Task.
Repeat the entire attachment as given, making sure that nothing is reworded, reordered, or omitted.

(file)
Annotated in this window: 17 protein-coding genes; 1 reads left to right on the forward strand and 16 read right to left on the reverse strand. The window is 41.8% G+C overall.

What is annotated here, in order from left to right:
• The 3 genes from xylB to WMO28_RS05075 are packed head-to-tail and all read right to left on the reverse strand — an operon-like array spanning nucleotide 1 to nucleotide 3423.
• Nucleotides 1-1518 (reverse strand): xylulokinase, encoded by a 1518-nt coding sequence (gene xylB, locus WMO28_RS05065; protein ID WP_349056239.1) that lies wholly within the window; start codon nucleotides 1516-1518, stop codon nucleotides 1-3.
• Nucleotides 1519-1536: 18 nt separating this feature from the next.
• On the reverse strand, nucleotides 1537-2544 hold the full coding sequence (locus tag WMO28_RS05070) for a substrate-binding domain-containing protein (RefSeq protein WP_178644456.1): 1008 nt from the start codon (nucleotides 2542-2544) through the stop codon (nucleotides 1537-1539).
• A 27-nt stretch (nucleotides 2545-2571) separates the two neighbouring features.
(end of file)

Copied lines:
Annotated in this window: 17 protein-coding genes; 1 reads left to right on the forward strand and 16 read right to left on the reverse strand. The window is 41.8% G+C overall.

What is annotated here, in order from left to right:
• The 3 genes from xylB to WMO28_RS05075 are packed head-to-tail and all read right to left on the reverse strand — an operon-like array spanning nucleotide 1 to nucleotide 3423.
• Nucleotides 1-1518 (reverse strand): xylulokinase, encoded by a 1518-nt coding sequence (gene xylB, locus WMO28_RS05065; protein ID WP_349056239.1) that lies wholly within the window; start codon nucleotides 1516-1518, stop codon nucleotides 1-3.
• Nucleotides 1519-1536: 18 nt separating this feature from the next.
• On the reverse strand, nucleotides 1537-2544 hold the full coding sequence (locus tag WMO28_RS05070) for a substrate-binding domain-containing protein (RefSeq protein WP_178644456.1): 1008 nt from the start codon (nucleotides 2542-2544) through the stop codon (nucleotides 1537-1539).
• A 27-nt stretch (nucleotides 2545-2571) separates the two neighbouring features.